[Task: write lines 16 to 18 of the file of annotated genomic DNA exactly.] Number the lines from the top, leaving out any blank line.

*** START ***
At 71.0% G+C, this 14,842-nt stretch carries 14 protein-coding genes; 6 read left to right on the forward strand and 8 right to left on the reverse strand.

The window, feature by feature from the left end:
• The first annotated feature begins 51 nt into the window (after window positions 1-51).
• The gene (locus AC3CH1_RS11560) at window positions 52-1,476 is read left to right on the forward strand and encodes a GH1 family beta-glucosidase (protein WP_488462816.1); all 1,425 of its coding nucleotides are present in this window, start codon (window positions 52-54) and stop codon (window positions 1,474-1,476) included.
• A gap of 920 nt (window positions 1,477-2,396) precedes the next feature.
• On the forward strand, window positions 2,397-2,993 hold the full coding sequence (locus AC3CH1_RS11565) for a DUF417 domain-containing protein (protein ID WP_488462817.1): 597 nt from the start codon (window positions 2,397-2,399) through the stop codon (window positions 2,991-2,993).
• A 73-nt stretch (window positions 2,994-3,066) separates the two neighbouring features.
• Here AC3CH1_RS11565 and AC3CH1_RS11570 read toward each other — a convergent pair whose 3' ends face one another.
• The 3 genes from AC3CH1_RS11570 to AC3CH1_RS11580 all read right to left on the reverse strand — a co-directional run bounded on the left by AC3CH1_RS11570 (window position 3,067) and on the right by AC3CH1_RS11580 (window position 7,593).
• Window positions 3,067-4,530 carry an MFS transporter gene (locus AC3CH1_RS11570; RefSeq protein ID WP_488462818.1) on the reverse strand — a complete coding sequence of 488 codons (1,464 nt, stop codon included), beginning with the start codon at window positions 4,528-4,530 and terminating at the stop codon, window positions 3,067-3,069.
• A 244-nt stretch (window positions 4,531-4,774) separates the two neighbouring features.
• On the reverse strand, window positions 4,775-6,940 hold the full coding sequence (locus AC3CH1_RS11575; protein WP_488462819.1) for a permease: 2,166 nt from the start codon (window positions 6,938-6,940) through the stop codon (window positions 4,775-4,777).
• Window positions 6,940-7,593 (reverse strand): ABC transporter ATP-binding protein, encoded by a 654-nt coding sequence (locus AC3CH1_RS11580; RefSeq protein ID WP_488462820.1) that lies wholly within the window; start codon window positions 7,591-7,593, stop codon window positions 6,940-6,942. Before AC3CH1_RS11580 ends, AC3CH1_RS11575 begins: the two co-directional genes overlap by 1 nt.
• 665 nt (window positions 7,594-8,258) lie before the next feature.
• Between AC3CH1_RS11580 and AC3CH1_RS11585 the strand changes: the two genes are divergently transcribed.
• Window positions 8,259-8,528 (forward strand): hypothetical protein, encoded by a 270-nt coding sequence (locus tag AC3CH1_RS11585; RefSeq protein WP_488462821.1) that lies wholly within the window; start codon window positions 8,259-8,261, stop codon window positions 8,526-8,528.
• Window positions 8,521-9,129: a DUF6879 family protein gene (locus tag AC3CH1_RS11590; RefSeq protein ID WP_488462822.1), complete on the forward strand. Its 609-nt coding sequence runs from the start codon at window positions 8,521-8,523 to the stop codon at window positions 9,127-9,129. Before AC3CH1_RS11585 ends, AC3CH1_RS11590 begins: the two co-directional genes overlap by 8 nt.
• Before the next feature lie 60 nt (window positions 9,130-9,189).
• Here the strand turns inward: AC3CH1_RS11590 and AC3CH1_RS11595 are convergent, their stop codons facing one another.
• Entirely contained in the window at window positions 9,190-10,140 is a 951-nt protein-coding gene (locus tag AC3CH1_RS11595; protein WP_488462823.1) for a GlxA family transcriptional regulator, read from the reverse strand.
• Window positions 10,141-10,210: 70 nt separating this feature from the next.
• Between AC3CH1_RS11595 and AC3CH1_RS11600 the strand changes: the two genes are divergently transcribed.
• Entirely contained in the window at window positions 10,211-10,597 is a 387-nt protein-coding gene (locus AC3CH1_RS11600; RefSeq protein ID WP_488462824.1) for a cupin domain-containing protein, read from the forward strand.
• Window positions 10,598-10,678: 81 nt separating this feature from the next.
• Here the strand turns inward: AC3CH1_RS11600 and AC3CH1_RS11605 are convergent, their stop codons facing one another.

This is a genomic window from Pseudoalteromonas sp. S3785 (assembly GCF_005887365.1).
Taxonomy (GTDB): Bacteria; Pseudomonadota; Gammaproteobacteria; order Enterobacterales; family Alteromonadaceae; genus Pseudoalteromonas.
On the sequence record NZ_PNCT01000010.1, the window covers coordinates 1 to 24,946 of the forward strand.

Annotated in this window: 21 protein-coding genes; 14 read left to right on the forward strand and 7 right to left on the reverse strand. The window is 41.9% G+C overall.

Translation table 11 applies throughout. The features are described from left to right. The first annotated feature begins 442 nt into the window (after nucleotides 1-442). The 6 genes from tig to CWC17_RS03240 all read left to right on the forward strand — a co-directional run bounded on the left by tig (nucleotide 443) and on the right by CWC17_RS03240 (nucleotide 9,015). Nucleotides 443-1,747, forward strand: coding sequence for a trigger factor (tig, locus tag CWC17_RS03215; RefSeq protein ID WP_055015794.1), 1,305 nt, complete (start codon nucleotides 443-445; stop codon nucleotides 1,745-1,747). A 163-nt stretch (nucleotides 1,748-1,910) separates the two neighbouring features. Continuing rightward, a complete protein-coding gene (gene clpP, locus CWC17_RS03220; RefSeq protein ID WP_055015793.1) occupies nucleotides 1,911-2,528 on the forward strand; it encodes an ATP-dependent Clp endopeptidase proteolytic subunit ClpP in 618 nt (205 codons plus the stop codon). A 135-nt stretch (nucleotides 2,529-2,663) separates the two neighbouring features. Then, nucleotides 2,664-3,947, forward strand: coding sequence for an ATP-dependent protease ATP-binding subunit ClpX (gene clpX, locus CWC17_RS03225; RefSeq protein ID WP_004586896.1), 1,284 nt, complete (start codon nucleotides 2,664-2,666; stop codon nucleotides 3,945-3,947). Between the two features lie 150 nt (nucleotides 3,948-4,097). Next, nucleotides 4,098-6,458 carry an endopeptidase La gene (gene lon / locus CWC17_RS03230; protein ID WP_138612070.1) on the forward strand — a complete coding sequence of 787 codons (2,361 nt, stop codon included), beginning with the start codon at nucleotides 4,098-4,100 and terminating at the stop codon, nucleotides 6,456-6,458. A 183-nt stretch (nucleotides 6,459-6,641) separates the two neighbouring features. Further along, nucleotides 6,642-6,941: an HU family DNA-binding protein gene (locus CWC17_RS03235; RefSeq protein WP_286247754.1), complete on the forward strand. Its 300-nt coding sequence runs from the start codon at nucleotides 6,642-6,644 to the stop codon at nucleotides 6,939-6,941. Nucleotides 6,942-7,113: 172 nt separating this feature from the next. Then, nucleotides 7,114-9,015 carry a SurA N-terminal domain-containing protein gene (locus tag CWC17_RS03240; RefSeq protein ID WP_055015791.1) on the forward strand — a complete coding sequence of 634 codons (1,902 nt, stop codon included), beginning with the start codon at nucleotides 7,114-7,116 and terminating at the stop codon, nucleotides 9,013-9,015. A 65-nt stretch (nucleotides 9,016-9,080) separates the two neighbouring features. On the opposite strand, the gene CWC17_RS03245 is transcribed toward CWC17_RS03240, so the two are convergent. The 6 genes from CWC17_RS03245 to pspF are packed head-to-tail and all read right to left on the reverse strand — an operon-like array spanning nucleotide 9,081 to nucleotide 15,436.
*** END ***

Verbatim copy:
• Window positions 8,259-8,528 (forward strand): hypothetical protein, encoded by a 270-nt coding sequence (locus tag AC3CH1_RS11585; RefSeq protein WP_488462821.1) that lies wholly within the window; start codon window positions 8,259-8,261, stop codon window positions 8,526-8,528.
• Window positions 8,521-9,129: a DUF6879 family protein gene (locus tag AC3CH1_RS11590; RefSeq protein ID WP_488462822.1), complete on the forward strand. Its 609-nt coding sequence runs from the start codon at window positions 8,521-8,523 to the stop codon at window positions 9,127-9,129. Before AC3CH1_RS11585 ends, AC3CH1_RS11590 begins: the two co-directional genes overlap by 8 nt.
• Before the next feature lie 60 nt (window positions 9,130-9,189).